Perhaps the greatest impact is the popularization of the topic of digital care among organizations that fight for social justice. I’ve always worked to reveal the power relations that exist in the construction and use of technologies, and to explain the importance of critical thinking and autonomy in the use of technology. I hope I’ve helped organizations to participate in the broader debate about how technologies should affect society.
I believe my work has also been useful for strengthening the digital care community in Brazil, with the organization of events such as Criptofunk, and the focus of my research "Digital Care and Philanthropy: Findings and Basic Recommendations."
5. What are some of your most significant challenges in your work and research?
One challenge has been to help organizations internalize and maintain the digital care debate and practices institutionally. Although most human rights organizations in Brazil understand the importance of such practices, they are unable to prioritize the agenda and implement institutional policies.
Given this context, I’ve been trying to research the digital care ecosystem in Brazil to find ways to bring together sectors that can create joint strategies to address the problem, such as philanthropic organizations, digital care professionals, groups that develop digital infrastructure services, and the human rights organizations themselves.
6. Who is doing work in your area that you admire, and why? Are there any specific success stories, case studies, campaigns, or models that provide inspiration for your work?
When I started working with digital care, Coding Rights and Derechos Digitales were organizations that inspired me a lot for the way in which they managed to communicate issues about digital rights in a light, fun and captivating way, at a time when the subject seemed arid and far from people's interest. Works such as Chupa Dados and the campaign on anonymity are good examples. These two organizations continue to produce works that are references for the field.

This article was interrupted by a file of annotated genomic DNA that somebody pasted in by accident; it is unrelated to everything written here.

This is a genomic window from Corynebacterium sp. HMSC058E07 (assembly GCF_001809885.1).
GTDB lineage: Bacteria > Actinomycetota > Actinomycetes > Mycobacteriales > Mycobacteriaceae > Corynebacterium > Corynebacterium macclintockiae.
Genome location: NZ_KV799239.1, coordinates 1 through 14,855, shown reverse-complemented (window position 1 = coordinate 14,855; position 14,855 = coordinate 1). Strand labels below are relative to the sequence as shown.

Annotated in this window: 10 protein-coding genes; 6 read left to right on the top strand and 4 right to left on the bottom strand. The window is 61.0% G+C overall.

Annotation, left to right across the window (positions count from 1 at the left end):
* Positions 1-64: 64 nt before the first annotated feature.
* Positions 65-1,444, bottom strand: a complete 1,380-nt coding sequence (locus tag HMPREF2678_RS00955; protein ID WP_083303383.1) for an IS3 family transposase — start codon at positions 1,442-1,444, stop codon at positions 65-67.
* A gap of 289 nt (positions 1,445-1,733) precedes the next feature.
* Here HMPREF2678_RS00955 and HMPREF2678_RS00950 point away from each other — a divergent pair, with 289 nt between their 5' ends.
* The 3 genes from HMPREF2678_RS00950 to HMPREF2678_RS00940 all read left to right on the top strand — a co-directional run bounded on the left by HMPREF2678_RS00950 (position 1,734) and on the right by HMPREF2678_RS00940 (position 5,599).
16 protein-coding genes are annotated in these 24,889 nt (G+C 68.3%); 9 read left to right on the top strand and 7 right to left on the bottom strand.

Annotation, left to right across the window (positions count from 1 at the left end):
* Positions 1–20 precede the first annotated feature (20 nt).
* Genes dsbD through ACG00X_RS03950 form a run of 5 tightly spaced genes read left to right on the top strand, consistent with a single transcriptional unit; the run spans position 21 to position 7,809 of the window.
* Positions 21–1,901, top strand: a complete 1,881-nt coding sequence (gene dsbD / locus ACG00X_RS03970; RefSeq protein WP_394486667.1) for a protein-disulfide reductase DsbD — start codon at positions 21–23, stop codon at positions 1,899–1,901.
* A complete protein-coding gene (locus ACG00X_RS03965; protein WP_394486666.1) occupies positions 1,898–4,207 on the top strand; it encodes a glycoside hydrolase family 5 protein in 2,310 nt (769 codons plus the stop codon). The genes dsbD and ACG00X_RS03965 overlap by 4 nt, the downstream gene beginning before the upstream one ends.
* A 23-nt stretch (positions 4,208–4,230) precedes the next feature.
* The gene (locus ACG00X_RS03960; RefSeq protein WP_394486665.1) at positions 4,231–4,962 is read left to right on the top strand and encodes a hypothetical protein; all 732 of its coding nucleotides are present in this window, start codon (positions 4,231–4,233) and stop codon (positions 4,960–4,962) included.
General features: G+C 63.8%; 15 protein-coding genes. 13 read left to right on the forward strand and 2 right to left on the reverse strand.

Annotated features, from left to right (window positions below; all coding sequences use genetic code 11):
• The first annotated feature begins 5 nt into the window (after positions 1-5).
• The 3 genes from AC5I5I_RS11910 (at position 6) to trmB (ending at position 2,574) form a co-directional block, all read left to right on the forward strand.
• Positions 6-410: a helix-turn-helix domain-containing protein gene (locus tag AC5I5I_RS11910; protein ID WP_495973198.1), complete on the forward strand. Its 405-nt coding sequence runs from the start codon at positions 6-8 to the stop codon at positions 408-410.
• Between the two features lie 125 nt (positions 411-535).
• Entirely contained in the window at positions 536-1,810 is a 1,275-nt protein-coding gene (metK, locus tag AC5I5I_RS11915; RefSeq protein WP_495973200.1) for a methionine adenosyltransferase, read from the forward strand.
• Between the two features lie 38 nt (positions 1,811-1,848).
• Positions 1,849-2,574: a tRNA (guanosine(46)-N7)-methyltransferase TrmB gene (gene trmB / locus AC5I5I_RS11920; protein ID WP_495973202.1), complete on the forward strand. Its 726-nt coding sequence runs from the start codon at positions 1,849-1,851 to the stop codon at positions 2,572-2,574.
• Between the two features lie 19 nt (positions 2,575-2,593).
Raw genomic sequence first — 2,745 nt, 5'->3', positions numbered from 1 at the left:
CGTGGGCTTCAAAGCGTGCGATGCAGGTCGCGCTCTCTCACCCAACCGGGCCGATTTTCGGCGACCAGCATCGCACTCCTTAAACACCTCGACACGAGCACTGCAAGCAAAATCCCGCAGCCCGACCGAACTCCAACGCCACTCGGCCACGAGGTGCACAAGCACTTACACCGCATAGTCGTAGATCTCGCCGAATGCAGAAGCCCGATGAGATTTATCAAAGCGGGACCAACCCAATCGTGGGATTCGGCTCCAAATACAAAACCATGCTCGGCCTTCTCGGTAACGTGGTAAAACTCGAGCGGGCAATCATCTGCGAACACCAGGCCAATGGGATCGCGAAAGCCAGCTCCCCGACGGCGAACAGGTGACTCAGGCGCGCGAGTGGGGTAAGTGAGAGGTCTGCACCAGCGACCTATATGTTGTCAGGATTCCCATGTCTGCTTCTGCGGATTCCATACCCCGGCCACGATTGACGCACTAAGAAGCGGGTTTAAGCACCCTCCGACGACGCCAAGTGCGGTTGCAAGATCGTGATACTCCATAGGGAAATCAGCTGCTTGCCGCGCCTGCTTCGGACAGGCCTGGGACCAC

Another group I admire is the Transfeminist Digital Care Network in Brazil. The way the Network is organized is very inspiring - the work is horizontal and collective, and based on care and affection. In addition, the Network is made up of an increasingly diverse group of people, who together have been producing materials such as Prato do Dia which includes tips on digital care drawing a parallel between eating habits and digital habits, between food sovereignty and technological sovereignty.
In terms of pedagogy, it’s worth mentioning Escola de Ativismo in Brazil, and the Detroit Community Technology Project in the United States. Both groups work with education and technology based on popular education and community learning practices.
Artist Zach Blas and one of his projects that I recently discovered called Queer Technologies (QT) has been a huge source of inspiration. QT is an artistic project developed between 2008 and 2012 that “by re-imaging a technology designed for queer use, critiques the heteronormative, capitalist, militarized underpinnings of technological architectures, design, and functionality.”
7. You’ve said “There is a parallel between the feminist phrase ‘my body, my rights’ and ‘my data, my rights’ that is worth acknowledging. The offline and online worlds are not separate. When you are attacked online, you are attacked in real life.” With how integral digital spaces and experiences are to many people’s lives, why do you think this perception that it’s somehow more acceptable to attack someone online still persists? What work are you doing to try to change this perception?
I’m not sure if there's a perception that it's more acceptable. What I see is a perception that it’s easier to perpetrate online violence than physical violence. People think they won't be found out and punished. But there are several cases in Brazil that show the opposite. In addition, many victims of online violence (particularly political violence) are looking for ways to identify and hold their perpetrators accountable. An accountability movement is very important and has the potential to stop the wave of attacks, educating the population and discouraging possible aggressors.
But my work has more to do with victims and potential victims. I work to help people protect themselves, to use tools, techniques, and strategies that enable a safer and healthier use of technologies.
8. You’ve spoken about the damaging misconception that women are less skilled in technology and data. What work have you been doing to try to correct this mentality?